A more recent analysis showed that the numbers needed to treat over 6 years to prevent one stroke was 120 and the to prevent one heart attack was 160. The number needed to harm over this same time period, harm being major bleeding events was one per 70 people .
This of course, is removed from the lesser harm aspirin may inflict on your digestive tract in ways that have not been studied very well . One thing we give a little more credence to in good medicine is the concept referred to as “leaky gut” or increased intestinal permeability, which turns out to be a contributing factor to many chronic health maladies.
Please note that the primary adverse event tracked in these studies it what authors call “nontrivial bleeds,” which are brain bleeds, eye bleeds, GI bleeds that result in hospital. So in the same vein as lesser harm, leaky gut component I mentioned, what about the impact of aspirin on all these other body systems. No one is studying that. More discussion for another time.
So what gives?
An aspirin per day… we may have been barking up the wrong tree for quite some time. You can certainly make a much better argument for aspirin in the case of secondary prevention. Again, that’s in the case where someone has already had a heart attack or a stroke. But the data just isn’t that impressive for primary prevention, and the harm seems to be too great.
Still you can go on the U.S. Preventative Task Force website and see that the guidelines still push aspirin in folks aged 50+ despite lack of serious adverse event. I’m curious about how many folks without a history of heart attack or stroke are actually on aspirin therapy and how many physicians are recommending it. In a local rheumatology clinic I got to spend time at turning through 25-30 encounters a day, it seemed like every other person had aspirin in their long list of medications.
Rheumatology is an area where aspirin is also an interesting discussion. Aspirin at a dose of 20 100mg tablets per day was actually considered a DMARD treatment for lupus. It was pretty dismal, only helping a minority of patients with maybe 30% improvement according to this old timer I was listening to. Sorry, I’m getting off track, now.
One statistic I was able to come across based off of NHANES data states that 34% of men and 42% of women (who did not have a history of heart attack or stroke) report having their physician recommend aspirin therapy . That’s potentially a lot of folks! In those for whom aspirin would be a secondary preventative measure, 74% were instructed to take daily aspirin. I wonder if the physcians of the previous demographic are aware of the data out there.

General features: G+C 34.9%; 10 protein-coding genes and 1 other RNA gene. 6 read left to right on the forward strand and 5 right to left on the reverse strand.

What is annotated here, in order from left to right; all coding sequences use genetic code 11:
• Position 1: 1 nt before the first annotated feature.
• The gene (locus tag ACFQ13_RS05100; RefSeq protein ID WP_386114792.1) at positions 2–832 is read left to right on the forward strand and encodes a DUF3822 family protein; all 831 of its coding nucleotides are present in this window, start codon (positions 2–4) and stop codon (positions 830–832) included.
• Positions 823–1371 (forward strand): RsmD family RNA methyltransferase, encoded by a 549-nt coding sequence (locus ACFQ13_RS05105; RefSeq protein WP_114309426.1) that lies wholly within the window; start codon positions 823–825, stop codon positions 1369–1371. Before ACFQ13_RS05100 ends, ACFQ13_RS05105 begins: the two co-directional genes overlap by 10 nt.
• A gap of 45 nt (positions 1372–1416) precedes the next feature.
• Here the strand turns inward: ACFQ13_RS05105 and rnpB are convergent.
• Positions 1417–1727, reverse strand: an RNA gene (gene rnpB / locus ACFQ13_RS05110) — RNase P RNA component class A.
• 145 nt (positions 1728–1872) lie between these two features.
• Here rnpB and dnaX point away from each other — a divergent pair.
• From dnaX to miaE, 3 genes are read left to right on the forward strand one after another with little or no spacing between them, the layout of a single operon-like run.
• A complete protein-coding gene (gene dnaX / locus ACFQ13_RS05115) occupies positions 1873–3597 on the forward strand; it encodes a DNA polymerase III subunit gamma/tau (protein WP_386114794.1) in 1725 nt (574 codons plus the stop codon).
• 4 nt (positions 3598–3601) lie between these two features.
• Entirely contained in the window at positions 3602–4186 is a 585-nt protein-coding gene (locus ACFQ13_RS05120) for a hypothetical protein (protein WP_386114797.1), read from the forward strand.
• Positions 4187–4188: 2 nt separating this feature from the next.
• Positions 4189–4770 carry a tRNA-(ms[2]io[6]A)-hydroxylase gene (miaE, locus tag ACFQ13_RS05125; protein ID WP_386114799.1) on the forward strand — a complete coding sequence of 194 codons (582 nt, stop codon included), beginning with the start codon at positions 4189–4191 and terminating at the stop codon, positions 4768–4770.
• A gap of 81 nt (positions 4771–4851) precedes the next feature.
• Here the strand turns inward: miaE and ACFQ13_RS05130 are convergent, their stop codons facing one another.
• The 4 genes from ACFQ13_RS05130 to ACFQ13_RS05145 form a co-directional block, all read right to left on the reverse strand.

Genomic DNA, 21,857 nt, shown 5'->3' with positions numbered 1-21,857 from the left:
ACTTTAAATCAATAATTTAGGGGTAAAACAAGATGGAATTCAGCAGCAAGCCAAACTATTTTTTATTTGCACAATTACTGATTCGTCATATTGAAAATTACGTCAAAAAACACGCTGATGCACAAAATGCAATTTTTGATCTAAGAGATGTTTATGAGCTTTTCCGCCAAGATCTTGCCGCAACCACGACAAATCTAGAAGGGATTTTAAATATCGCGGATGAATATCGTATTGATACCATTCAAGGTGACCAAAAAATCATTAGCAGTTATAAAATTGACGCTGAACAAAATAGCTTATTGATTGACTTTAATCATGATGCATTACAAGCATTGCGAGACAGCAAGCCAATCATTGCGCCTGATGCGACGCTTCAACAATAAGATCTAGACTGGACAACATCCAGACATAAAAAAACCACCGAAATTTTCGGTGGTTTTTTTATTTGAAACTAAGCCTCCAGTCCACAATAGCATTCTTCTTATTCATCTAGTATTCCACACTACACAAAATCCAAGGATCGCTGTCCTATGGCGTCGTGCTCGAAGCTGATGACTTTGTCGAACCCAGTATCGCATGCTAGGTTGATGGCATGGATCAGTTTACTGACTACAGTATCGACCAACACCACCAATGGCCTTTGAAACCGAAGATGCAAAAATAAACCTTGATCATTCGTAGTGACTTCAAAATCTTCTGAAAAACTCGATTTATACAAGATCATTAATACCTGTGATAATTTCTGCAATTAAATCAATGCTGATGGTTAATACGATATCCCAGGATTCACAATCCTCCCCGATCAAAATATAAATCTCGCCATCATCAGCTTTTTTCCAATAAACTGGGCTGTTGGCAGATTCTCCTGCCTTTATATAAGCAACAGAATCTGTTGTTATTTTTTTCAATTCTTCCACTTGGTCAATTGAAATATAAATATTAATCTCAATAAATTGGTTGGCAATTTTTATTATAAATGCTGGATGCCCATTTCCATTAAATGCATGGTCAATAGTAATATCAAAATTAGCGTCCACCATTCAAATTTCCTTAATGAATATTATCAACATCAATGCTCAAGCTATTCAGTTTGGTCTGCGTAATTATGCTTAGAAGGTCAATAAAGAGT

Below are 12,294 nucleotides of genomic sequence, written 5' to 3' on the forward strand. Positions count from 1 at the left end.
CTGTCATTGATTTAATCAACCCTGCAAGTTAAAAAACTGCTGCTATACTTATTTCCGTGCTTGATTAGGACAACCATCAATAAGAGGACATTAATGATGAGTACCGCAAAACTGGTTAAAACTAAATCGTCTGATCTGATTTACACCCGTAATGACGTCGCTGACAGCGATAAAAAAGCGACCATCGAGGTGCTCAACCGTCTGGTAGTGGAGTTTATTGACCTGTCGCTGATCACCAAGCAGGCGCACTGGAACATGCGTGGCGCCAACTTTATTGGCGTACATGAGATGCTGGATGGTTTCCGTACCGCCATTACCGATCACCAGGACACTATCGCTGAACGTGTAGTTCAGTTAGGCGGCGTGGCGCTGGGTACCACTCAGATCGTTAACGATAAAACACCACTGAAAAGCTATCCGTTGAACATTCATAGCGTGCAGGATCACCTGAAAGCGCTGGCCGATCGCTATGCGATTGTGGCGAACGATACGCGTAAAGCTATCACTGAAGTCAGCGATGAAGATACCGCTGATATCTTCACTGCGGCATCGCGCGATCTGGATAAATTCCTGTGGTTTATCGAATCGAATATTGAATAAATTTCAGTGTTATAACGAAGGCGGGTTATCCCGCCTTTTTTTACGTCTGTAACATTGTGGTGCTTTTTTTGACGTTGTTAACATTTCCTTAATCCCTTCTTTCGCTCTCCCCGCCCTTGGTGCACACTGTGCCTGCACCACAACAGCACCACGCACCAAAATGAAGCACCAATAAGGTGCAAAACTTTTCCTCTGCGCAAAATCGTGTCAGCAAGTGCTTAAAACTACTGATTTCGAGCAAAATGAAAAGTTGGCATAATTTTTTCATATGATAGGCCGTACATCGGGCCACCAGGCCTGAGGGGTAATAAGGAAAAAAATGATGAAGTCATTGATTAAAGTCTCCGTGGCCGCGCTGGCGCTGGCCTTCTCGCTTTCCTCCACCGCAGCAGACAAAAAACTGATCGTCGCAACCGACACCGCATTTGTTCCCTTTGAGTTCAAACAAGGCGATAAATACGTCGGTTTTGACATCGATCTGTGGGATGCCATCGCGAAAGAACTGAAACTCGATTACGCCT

What does this all mean for you? And is there a better strategy
Certainly, the CDC is on the right track in it’s desire to implement behavior change, just not in the direction of having folks become more intimate with the aspirin in their medicine cabinets.
There are three major areas to focus on in reducing your risk of cardiovascular disease.
- First and foremost, modifying your diet in away that optimizes all of the following:
- Your intake of micronutrients
- Body composition (greater muscle: fat)
- Blood pressure
- LDL-P & Apo-B (advanced lipid screening)
- HgbA1c (glycemic control)
- Second would be cleaning up your sleeping habits. This doesn’t only mean going to bed on time, but ensuring you’re actually getting good sleep by removing obstacles that harm sleep efficiency (stimulants, light exposure, suboptimal temperature, noise, dirty air) and having any sleep disorders diagnosed.
- Third is regular exercise. Higher intensity gives you more bang for your buck, be that interval training while running, spinning, swimming or picking up something heavy. I tend to favor resistance training over cardio, but you have to do something you have fun doing and will still be doing a year from now.
What I’ve listed first and foremost is incredibly vague, and it should be. Nutrition is actually the domain that allows for the greatest degree of variance. The other two are more straightforward, need to be less individualized and can be easily researched. But we’ll talk about more of these three things in the future.
What about a pill?